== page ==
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How were jews dicriminated against

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Introduction

How were Jews discriminated against between 1933 & 1939? Discrimination is an unfair treatment of a person or group on the basis of prejudice. This is what took place in Germany during Hitler's power, against the Jews. The Jewish community counted for only 1% of the German population. Hitler came to power in 1933; this was a very important event because Hitler was a violent anti-Semite meaning he hated Jews. In the next few years between 1933 -1939 a number of discriminatory events were taken against the Jews. For years before Adolph Hitler became chancellor of Germany, he was obsessed with ideas about race. ...read more.

Middle

The discrimination of Jews really started in 1935 when laws were instituted against Jews forcing them out of public life, i.e. Civil service jobs, law court and university positions, etc. Jews could not own their own businesses as of 1935. The Nuremburg laws saw the Jews lose their right to be German citizens and marriage between Jews and non-Jews was forbidden. Those that could pay a fine were allowed to leave the country. Many could not and many shops refused to sell food to those who remained. Medicines were also difficult to get hold of as chemists would not sell to Jews. ...read more.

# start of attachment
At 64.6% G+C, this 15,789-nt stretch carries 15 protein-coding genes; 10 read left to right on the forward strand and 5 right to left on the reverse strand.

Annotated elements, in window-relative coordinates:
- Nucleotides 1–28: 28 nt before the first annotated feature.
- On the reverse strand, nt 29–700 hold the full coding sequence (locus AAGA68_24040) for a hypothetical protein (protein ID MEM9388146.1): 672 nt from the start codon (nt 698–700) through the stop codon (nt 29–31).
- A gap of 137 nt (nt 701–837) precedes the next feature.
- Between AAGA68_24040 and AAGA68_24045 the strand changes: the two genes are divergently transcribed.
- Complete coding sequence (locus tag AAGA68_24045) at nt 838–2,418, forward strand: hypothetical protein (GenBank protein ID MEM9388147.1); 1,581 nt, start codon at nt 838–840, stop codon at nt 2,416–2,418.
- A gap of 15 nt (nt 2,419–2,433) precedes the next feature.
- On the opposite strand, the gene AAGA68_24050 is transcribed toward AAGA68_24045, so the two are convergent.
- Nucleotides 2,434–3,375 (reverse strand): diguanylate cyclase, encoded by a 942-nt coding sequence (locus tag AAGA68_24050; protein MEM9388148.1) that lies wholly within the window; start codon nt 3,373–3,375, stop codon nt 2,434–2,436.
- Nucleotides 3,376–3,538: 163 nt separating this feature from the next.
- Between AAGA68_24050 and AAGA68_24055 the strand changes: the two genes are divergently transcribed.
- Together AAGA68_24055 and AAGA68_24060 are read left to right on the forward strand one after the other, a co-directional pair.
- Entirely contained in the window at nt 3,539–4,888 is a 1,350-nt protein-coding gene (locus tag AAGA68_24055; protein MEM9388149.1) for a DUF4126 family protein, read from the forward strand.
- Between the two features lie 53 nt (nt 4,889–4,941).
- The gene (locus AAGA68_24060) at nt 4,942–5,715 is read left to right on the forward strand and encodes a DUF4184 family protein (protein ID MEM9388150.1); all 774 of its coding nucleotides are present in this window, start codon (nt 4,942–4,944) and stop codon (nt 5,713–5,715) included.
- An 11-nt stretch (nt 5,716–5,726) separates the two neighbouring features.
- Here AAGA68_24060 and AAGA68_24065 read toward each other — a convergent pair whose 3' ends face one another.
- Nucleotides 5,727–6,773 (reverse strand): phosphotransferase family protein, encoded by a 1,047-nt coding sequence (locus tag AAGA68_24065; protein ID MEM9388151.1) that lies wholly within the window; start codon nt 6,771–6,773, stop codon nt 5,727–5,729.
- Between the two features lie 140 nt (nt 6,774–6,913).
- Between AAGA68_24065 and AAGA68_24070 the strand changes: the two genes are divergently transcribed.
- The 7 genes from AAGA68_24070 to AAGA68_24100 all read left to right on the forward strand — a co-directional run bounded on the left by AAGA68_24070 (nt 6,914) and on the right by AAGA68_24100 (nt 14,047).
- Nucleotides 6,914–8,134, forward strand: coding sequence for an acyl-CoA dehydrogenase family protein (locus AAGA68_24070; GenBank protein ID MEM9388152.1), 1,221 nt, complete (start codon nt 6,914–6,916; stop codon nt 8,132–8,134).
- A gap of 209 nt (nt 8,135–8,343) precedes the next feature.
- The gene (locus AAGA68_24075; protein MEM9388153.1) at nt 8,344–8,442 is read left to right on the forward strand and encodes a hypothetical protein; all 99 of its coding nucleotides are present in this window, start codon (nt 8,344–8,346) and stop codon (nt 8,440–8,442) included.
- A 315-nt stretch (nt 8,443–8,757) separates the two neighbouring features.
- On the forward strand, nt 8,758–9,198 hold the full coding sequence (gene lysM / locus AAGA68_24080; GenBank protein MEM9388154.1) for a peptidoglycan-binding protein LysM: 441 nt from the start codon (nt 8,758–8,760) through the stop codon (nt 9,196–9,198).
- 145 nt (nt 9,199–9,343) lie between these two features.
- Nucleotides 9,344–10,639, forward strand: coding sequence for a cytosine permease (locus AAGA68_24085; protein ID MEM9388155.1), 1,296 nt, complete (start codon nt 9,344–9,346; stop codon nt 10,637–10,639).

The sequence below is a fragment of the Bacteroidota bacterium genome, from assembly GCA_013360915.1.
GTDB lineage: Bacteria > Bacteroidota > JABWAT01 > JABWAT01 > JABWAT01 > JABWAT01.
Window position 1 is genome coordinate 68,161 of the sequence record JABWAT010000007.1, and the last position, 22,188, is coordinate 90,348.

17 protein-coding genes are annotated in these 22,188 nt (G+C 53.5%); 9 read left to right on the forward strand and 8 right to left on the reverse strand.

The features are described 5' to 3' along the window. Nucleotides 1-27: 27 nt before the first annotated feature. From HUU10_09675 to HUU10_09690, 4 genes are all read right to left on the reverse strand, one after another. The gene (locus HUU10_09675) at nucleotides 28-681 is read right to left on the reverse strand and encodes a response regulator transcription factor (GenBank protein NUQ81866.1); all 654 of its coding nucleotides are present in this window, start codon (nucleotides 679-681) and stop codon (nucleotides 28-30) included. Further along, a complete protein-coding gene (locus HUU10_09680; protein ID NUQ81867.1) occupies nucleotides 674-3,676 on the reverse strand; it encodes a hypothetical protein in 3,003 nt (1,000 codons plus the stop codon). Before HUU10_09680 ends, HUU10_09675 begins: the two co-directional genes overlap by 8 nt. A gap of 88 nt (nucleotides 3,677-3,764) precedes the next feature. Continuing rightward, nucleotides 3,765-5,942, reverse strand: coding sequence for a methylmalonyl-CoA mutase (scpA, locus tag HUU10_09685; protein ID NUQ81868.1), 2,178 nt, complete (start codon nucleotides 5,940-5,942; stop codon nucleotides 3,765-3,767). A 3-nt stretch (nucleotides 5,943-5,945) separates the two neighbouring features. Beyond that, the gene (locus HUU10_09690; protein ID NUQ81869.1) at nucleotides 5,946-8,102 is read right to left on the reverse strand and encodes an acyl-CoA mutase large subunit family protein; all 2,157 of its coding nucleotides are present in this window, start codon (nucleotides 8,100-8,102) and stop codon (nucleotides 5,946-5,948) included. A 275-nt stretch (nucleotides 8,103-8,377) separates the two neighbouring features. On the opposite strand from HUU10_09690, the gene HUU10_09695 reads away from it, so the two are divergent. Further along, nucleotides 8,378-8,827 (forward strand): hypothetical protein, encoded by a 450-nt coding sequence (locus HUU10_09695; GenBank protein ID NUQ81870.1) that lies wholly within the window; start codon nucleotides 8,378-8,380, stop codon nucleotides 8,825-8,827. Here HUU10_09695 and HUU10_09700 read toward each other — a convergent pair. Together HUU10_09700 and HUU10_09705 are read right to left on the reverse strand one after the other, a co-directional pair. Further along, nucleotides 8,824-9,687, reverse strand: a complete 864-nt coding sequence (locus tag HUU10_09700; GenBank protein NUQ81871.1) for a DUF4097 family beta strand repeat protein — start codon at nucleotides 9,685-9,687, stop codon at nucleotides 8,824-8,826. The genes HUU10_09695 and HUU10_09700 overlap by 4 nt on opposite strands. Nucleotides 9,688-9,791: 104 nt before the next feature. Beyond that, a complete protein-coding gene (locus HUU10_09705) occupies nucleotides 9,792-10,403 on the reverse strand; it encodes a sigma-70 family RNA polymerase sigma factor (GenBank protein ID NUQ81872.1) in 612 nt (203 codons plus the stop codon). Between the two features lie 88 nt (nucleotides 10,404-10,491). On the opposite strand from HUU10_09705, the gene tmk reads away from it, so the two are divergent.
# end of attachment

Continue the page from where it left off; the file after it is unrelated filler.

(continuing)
Conclusion

Thirty thousand male Jews would be arrested the next morning for the crime of their religious beliefs. More limitations were placed on the Jewish people, making it particularly tough for children, who were basically housebound. In this time, approximately half the Jewish population of Germany fled, the last fleeing between 1938 and 1939. Emigration took them to Palestine, some to eastern and western Europe, (a poor choice, since the Nazis would soon catch many of them again as they conquered Europe). Many countries met to discuss the treatment of the Jews in Germany, but no real help was offered. This pleased the German government and its people, while the world disapproved their treatment; nobody was offering the Jews a place to go to when the opportunity was there. By Haroon Khawar Word Count: 493 ...read more.

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